Parshat V'etchanan

Dear Rabbi:

Before I became an attorney, I had to go to law school to learn the “tools of the trade”. When I graduated law school, I knew the “law”, and I was told what to do when in certain situations, but even though I passed the bar and was admitted in the practice of law, in reality I was not an “attorney” until I began to use what I was taught in law school. Another way of saying what I am trying to explain is that until, I actually faced what I was taught, I had no real idea of what the reality of the situation was all about.

One of the best examples I can give you is “eye witness testimony”. Allegedly someone who witnessed an event can describe what happened, and relay it to a jury so that those that sit in judgment can render a fair and impartial judgment of someone’s guilt or innocence. As I was taught in law school, for the most part, an eye witness’s account of what occurred is not very reliable and can be shown to be wrong in many instances. Understanding this can only come with experience. I can’t tell you how many times I heard testimony from someone who was at the scene, who under oath swore that what he or she stated was the truth but, with the proper questioning or with the advent of modern technology, what they said and what could be seen with such things as a video become two different events, and the result is that the testimony of the eye witness is destroyed. Most times the person testifying does not deliberately lie, but there is maybe some physical defect or personal bias that we all have, and subconsciously this interferes with what one actually saw or experienced.

Remember in the movie “My Cousin Vinny” when Joe Pesci who played an attorney defending his cousin played by Ralph Macchio, cross examined the “eye witness” that saw  Macchio at the scene of the crime, and when Pesci finished he proved that the woman who saw the event really needed better eye glasses than what she was using?

There was also a series on one of the cable channels a few years ago entitled “The Affair” that split the story lines in half by first getting “his” version of what occurred and then “hers”. If you watched the series, there were different takes on what happened or for that matter what he or she was wearing at the time of the incident.

Well what does any of this have to do with today’s parshah? We are now into the second parshah of the fifth book of Moses known as the Book of Deuteronomy. The oldest name of this Book is Mishna Sivra, which means the Repetition of the Torah. In essence this Book was “Moses’ Farewell Discourses” and the Song to Israel. The Lawgiver had brought his People to the borders of the Holy Land. He then recounts in three Discourses the events of the forty years’ wanderings; and warns against the temptations awaiting them in Canaan, with promise of Divine judgment for disobedience, and Divine blessing for faithful observance, of God’s commandments.”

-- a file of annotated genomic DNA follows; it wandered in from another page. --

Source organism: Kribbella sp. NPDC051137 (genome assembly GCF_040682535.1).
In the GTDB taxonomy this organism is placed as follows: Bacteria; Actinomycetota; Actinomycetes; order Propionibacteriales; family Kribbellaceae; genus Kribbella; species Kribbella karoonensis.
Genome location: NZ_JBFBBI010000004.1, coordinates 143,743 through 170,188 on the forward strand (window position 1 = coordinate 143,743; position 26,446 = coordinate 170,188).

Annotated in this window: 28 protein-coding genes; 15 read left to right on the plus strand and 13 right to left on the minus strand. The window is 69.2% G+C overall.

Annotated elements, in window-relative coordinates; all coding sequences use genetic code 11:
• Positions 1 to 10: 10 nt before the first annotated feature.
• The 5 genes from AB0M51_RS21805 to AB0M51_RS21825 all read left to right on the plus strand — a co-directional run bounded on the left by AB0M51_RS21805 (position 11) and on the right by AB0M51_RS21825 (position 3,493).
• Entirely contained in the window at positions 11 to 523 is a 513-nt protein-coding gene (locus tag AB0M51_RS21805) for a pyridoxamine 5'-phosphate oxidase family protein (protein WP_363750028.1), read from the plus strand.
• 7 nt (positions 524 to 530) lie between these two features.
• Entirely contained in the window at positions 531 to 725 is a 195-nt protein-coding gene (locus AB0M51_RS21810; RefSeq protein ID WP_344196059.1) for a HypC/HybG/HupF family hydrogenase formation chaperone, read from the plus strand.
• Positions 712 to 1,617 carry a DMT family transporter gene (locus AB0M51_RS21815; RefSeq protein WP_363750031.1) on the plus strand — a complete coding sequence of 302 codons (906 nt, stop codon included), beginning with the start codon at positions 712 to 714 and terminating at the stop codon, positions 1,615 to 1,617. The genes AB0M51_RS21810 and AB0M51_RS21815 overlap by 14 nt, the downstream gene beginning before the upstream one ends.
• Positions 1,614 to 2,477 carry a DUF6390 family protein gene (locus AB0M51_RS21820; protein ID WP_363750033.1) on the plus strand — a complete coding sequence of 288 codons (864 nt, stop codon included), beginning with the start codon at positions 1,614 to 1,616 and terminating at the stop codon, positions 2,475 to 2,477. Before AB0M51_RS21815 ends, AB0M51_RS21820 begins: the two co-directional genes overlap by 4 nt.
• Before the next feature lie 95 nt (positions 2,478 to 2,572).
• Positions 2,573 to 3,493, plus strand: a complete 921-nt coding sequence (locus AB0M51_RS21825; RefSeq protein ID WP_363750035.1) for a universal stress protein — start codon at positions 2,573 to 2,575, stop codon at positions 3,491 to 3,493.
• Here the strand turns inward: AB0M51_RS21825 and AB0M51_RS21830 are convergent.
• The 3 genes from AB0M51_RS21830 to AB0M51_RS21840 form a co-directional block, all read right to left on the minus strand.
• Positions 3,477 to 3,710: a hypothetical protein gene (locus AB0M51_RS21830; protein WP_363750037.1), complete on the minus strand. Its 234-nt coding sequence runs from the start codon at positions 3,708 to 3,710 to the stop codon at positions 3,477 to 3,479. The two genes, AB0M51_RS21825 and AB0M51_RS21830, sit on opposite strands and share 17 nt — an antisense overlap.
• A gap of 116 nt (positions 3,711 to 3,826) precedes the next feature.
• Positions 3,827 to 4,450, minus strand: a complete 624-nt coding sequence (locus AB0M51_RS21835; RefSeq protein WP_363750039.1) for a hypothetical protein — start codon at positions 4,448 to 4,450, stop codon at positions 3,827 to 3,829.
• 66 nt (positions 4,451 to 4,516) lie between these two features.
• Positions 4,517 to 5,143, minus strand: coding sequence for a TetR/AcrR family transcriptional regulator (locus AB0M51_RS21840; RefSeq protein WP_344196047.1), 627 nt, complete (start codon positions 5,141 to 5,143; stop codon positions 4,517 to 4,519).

To those that read the Torah every week, it becomes immediately evident that this Book is written differently than the others. Just look at the first sentence of last week’s parshah, which starts: “These are the words which Moses spoke unto all Israel…” It does not start as most other chapters do with “And the Lord spoke to Moses, saying…”, which many believe is proof that this part of the Torah was written by Moses himself and was not the words of the Almighty.  

Now let me try to make the pieces fit as to how this connects to “eye witness” testimony. If it is true that Moses himself wrote this part, then what he conveyed to the Israelites has his taint on what he believed happened. In last week’s parshah Devarim, Moses recalls how he appointed judges to help him judge the people as it had become too hard and time consuming, to help everyone all alone. He leaves out the critical detail as shown in Exodus 18:13-23, that it was his father-in-law, Jethro, that saw that Moses was running himself ragged and suggested that he appoint judges to rule, leaving the big decisions to Moses.

This week in Vaetchanan, Moses goes on about how the Israelites he was speaking to should not forget the wonders that they saw such as what took place at Horeb (Exodus 17:6, when Moses strikes the rock the first time and draws water) and speaks of other things that the Israelites saw on their journey. What is wrong with the account is that the Israelites that he was speaking to were the decedents of those that saw most of the wonders that the Torah speaks of. The older generation had to die in the desert because of the incident of the “twelve spies”.